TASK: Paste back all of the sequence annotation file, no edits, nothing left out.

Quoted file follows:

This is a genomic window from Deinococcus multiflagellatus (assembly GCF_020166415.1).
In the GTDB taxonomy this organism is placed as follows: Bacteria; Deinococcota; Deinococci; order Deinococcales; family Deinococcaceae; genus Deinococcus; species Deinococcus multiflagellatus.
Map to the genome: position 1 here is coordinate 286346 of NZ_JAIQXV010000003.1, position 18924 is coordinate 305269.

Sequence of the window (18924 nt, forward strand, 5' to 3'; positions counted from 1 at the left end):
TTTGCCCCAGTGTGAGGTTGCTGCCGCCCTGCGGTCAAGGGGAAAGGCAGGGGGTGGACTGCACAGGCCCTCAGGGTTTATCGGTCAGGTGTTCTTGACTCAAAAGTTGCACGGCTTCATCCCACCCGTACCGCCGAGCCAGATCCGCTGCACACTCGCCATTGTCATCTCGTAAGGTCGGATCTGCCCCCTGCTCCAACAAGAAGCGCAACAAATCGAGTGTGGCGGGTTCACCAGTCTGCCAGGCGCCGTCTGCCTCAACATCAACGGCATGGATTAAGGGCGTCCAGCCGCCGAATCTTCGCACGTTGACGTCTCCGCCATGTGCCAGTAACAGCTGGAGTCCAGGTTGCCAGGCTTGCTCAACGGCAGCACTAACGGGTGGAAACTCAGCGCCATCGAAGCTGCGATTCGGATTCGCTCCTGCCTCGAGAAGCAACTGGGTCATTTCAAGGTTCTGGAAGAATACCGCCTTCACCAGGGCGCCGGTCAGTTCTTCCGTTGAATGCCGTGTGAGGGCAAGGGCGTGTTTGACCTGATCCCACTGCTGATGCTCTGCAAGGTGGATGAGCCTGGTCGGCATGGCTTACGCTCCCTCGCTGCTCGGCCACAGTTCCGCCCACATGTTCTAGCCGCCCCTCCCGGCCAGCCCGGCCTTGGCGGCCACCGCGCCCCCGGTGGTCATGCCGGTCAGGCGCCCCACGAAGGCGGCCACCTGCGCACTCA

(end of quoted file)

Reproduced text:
This is a genomic window from Deinococcus multiflagellatus (assembly GCF_020166415.1).
In the GTDB taxonomy this organism is placed as follows: Bacteria; Deinococcota; Deinococci; order Deinococcales; family Deinococcaceae; genus Deinococcus; species Deinococcus multiflagellatus.
Map to the genome: position 1 here is coordinate 286346 of NZ_JAIQXV010000003.1, position 18924 is coordinate 305269.

Sequence of the window (18924 nt, forward strand, 5' to 3'; positions counted from 1 at the left end):
TTTGCCCCAGTGTGAGGTTGCTGCCGCCCTGCGGTCAAGGGGAAAGGCAGGGGGTGGACTGCACAGGCCCTCAGGGTTTATCGGTCAGGTGTTCTTGACTCAAAAGTTGCACGGCTTCATCCCACCCGTACCGCCGAGCCAGATCCGCTGCACACTCGCCATTGTCATCTCGTAAGGTCGGATCTGCCCCCTGCTCCAACAAGAAGCGCAACAAATCGAGTGTGGCGGGTTCACCAGTCTGCCAGGCGCCGTCTGCCTCAACATCAACGGCATGGATTAAGGGCGTCCAGCCGCCGAATCTTCGCACGTTGACGTCTCCGCCATGTGCCAGTAACAGCTGGAGTCCAGGTTGCCAGGCTTGCTCAACGGCAGCACTAACGGGTGGAAACTCAGCGCCATCGAAGCTGCGATTCGGATTCGCTCCTGCCTCGAGAAGCAACTGGGTCATTTCAAGGTTCTGGAAGAATACCGCCTTCACCAGGGCGCCGGTCAGTTCTTCCGTTGAATGCCGTGTGAGGGCAAGGGCGTGTTTGACCTGATCCCACTGCTGATGCTCTGCAAGGTGGATGAGCCTGGTCGGCATGGCTTACGCTCCCTCGCTGCTCGGCCACAGTTCCGCCCACATGTTCTAGCCGCCCCTCCCGGCCAGCCCGGCCTTGGCGGCCACCGCGCCCCCGGTGGTCATGCCGGTCAGGCGCCCCACGAAGGCGGCCACCTGCGCACTCA